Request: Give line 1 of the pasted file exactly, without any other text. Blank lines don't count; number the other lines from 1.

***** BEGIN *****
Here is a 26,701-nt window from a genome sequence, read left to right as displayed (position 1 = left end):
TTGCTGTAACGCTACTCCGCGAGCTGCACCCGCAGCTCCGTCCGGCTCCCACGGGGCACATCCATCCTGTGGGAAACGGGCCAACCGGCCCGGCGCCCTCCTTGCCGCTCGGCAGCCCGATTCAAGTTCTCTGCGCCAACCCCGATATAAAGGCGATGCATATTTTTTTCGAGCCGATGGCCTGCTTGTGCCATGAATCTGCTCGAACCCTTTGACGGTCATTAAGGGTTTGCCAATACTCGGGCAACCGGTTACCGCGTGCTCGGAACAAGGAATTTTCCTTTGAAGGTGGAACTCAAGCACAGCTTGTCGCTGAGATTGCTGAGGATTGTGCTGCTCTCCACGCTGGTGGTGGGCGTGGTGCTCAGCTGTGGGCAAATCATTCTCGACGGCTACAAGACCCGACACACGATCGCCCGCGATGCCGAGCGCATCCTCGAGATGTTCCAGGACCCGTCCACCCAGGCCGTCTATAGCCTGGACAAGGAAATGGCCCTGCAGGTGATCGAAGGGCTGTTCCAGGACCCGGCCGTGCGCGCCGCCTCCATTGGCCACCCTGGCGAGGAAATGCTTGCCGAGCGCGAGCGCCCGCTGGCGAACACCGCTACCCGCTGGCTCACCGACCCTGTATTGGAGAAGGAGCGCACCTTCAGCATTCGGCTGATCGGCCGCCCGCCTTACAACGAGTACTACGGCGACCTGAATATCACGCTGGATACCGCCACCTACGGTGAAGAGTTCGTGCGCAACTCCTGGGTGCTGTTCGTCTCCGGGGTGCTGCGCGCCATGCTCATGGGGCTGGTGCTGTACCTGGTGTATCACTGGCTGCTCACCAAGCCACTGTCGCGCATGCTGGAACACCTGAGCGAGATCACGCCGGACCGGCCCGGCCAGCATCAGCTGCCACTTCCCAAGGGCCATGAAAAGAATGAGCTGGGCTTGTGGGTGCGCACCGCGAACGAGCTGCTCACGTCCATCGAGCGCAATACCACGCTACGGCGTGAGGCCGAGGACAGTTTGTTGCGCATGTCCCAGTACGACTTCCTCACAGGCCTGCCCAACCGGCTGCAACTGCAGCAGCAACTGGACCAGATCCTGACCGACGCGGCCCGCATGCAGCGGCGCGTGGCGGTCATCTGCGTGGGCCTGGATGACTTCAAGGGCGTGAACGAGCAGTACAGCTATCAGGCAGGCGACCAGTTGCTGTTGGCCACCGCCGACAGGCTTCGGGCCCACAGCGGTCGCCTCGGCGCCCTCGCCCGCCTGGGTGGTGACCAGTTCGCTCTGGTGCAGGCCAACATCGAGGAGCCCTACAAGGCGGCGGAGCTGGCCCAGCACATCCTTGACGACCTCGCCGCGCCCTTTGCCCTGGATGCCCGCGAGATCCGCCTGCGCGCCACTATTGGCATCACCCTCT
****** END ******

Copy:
Here is a 26,701-nt window from a genome sequence, read left to right as displayed (position 1 = left end):